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From Fantastical to Practical: Technologies Shaping the Next Ten Years on the High Street

Updated: Mar 9, 2023

Our co-founder Lindsay Fisher recently shared her thoughts on the future of retail and how technology will transform the high street with eTail Europe. Read on to find out why, when it comes to retail transformation, the team at Sparkbox is more excited about technologies in the “dataverse” than the metaverse.


The pandemic fundamentally changed how we think about and prioritise things in all aspects of our lives, including how we shop. During the pandemic, we watched as outdated high street giants like Topshop fell to online monoliths (ASOS purchased Topshop and Miss Selfridge in a £330m deal back in Feb 2021) after 2020’s lockdowns shifted demand online.

Even before the pandemic, the growth of online channels had a major effect on the high street. To lure customers back to physical spaces, some retailers doubled down on ‘experiential’ retail: Selfridges, for example, gave over major Oxford Street store space to a cinema in November 2019.

The Cinema at Selfridges.

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Post-covid, the ‘experiential’ retail shift is happening online too: brands like Nike and Forever21 are building empires in the metaverse , while others are looking at cross-platform experiences that link influencers with in-store experiences and actual purchasing behaviour. Cross-platform synchronicity is already common in other countries, like in China where ‘Lipstick King’ Li Jiaqi, for example, has acquired more than 170 million followers across various live streaming platforms and once sold more than 15,000 lipsticks in just five minutes.

Pandemic aside, new technologies are enabling new business models and it’s interesting to examine which will last: exciting concepts in the metaverse, web3, and NFTs might still be fantastical for retailers in the UK, many of whom still struggle with warehousing even basic trading data.

Meanwhile, Buy Now Pay Later technology once paved a path to customer acquisition and increased average order value but has recently come under scrutiny and the threat of regulation. Rental schemes and circular models (consumer to consumer resale) provide hope for a more sustainable future of fashion but, including the impact of shipping and dry cleaning, it’s unclear that these models are truly sustainable. Businesses like The Handbag Clinic that focus on restoring our favourite items might strike the right balance in the re-wear revolution.

Ben and Charlotte Staerck, co-founders of the Handbag Clinic.

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By contrast Marketplace models are a high priority for many of Sparkbox’s clients, and an area we see growing quickly in the coming years. Third party partnerships between brands and platforms like Next, ASOS and The Very Group enable customers to discover and experience brands in their channel of choice. They also provide retailers with practical new opportunities to optimise assortments, reach new customers and clear stock more profitably.

Another factor influencing the technologies shaping our high street is consumer trust. ‘Generation TikTok’ has an increasing expectation of brand authenticity. To capture real value, online marketing must be backed by truthful claims and quality products. This push has even reached legislative levels, with the UK government currently looking at cracking down on fake reviews. Businesses who incentivise positive reviews could soon be fined up to 10% of their global turnover.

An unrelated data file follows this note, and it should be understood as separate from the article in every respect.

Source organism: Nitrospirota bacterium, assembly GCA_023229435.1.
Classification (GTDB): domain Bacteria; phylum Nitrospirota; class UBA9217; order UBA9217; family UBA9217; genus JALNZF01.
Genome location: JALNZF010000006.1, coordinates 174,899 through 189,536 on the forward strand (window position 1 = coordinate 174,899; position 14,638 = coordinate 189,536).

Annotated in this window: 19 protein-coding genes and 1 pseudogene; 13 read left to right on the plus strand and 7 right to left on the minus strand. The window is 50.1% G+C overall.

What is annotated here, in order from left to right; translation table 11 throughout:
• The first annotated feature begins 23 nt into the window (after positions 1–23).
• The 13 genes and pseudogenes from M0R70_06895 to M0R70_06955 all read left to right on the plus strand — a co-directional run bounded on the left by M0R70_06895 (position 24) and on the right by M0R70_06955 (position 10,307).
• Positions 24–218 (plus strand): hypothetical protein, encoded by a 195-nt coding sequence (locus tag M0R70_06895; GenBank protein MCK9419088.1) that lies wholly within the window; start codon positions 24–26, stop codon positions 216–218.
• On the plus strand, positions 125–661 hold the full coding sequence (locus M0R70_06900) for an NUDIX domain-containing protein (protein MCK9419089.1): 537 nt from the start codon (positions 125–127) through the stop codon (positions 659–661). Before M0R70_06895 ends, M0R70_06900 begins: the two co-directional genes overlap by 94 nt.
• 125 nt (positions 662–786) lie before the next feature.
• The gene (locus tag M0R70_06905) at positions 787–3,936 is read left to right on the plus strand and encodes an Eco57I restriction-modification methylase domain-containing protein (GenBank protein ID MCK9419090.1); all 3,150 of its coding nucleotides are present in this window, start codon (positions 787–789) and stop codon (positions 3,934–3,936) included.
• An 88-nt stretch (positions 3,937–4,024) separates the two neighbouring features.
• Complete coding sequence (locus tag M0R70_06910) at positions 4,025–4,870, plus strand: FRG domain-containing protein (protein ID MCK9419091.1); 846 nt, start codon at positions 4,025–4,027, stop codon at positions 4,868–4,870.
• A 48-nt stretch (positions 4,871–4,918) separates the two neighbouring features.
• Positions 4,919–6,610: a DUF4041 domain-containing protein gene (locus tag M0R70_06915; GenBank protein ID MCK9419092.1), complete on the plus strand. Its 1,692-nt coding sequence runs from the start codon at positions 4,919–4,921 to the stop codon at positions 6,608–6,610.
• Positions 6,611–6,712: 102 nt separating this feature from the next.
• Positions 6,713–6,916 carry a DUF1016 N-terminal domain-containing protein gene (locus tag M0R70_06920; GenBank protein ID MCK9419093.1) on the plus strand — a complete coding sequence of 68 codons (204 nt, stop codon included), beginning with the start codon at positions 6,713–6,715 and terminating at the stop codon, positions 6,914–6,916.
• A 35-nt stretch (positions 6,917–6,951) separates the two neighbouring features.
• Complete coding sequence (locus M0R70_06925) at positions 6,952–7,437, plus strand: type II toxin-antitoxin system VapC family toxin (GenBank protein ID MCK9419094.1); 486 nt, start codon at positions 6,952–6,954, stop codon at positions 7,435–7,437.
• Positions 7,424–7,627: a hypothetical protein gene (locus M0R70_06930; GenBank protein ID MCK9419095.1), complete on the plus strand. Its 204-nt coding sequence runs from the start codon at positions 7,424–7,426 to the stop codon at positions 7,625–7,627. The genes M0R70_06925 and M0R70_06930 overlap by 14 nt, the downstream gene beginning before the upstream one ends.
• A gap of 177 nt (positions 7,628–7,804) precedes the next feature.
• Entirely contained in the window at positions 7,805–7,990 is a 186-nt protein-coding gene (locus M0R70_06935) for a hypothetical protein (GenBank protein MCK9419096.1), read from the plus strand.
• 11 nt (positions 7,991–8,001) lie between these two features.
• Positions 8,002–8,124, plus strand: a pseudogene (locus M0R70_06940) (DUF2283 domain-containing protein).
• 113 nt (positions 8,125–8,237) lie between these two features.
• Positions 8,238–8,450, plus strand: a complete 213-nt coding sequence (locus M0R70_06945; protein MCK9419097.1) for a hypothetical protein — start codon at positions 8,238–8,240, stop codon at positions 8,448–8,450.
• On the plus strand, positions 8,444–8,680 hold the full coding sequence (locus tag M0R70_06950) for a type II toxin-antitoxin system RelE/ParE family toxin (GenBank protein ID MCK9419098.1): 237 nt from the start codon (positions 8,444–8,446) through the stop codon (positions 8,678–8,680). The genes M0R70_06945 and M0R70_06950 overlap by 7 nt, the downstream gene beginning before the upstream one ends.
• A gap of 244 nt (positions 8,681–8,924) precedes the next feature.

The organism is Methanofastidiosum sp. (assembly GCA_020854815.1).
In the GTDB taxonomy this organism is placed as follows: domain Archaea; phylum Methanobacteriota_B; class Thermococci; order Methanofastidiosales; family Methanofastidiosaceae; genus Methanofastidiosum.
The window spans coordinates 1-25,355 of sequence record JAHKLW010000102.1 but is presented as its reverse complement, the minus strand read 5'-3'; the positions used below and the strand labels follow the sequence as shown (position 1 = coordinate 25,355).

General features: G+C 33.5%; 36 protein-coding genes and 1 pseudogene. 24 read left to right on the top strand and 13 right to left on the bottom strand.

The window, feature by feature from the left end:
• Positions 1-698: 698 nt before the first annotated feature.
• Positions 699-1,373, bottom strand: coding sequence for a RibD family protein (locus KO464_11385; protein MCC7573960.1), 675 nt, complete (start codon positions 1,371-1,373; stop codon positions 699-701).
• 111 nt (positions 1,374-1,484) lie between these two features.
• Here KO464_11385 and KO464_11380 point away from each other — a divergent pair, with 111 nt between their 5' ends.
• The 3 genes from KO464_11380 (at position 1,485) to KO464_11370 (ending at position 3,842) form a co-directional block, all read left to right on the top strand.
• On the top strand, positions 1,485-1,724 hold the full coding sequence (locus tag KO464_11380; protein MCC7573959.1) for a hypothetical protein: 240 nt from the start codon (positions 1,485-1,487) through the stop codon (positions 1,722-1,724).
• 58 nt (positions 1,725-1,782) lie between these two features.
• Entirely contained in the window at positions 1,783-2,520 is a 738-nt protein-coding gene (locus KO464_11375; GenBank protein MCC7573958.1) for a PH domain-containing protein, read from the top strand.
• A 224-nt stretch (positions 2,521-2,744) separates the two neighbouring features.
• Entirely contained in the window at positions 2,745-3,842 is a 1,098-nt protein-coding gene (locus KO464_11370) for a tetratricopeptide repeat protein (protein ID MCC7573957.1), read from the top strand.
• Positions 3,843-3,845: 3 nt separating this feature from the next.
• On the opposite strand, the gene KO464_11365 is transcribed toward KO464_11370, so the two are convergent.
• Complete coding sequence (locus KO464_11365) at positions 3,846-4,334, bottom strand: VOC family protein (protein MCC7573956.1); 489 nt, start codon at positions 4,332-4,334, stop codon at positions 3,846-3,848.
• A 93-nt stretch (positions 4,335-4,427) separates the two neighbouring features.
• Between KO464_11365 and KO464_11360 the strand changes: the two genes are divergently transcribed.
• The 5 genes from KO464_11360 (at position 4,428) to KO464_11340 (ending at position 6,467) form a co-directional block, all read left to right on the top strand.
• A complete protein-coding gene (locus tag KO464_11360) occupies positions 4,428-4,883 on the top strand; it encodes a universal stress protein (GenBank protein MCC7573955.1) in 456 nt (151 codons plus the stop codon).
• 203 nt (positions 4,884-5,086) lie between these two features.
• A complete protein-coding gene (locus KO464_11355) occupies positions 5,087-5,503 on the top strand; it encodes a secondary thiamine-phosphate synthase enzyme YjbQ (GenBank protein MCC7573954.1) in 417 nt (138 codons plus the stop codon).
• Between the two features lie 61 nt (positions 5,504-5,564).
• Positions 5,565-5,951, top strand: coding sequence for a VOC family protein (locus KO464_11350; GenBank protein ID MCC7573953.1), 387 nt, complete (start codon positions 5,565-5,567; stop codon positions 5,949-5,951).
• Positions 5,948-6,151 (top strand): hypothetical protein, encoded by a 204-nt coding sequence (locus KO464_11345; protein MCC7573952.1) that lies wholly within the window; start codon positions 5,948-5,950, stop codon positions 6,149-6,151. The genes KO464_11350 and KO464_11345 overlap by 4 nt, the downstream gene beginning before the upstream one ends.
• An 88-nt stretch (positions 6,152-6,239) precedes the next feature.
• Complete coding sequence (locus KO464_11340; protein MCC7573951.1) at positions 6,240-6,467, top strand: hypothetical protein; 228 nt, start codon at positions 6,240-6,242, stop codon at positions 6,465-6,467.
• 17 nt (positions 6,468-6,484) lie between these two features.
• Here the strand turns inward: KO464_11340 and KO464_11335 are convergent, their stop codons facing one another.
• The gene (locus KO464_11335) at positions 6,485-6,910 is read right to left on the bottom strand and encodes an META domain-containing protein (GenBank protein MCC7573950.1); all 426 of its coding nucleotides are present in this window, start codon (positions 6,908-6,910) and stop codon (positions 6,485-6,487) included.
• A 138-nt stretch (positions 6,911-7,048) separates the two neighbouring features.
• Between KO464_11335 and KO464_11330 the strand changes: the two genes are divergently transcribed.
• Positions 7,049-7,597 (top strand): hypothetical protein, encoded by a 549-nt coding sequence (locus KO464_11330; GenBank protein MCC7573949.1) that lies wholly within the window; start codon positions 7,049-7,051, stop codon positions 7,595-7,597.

Brands that get authenticity right are able to build not only huge followings, but "fans" rather than "customers." This in turn cultivates brand loyalty, and big business. Companies like sustainable dungarees brand Lucy and Yak have grown quickly through building supportive online communities; meanwhile celebrity founded brands like Rihanna’s “Savage x Fenty” line or Kim Kardashian’s "Skims" regularly use TikTok or Instagram ‘reviews’ to boost new launches.

At Sparkbox we believe the technologies with the most potential to transform the high street are those in the “dataverse”, not the metaverse. Following a period of unpredictable trading during the pandemic, retailers and brands are prioritising cleaning up their data stacks to enable better use of data.

Decision intelligence for merchandising and supply chain processes is transforming the high street by helping retailers leverage their data to buy the right stock and make it available in right place, and at the right price.

Developments in integrating machine learning- based tech has made decision intelligence technology surprisingly quick and practical to implement, which means these projects can be quick wins and benefits-led. One of Sparkbox’s clients implemented our pricing optimisation solution to improve margin by 34% in just 34 days. Two years on, they continue to deploy Sparkbox’s demand forecasts in new and exciting ways across their business.

From the "dataverse" to the metaverse, many exciting technologies will transform the way we shop on the high street (and online) in the next 10 years. At Sparkbox we believe the most exciting changes might come from the most practical solutions; those that help increasingly busy merchandising and operations teams make data-driven decisions easily.

About Us

At Sparkbox we help busy merchandising teams make data-driven decisions quickly and confidently. We use machine learning to forecast demand, optimise pricing and channel allocations and recommend rebuy opportunities. Learn more about us here or get in touch!

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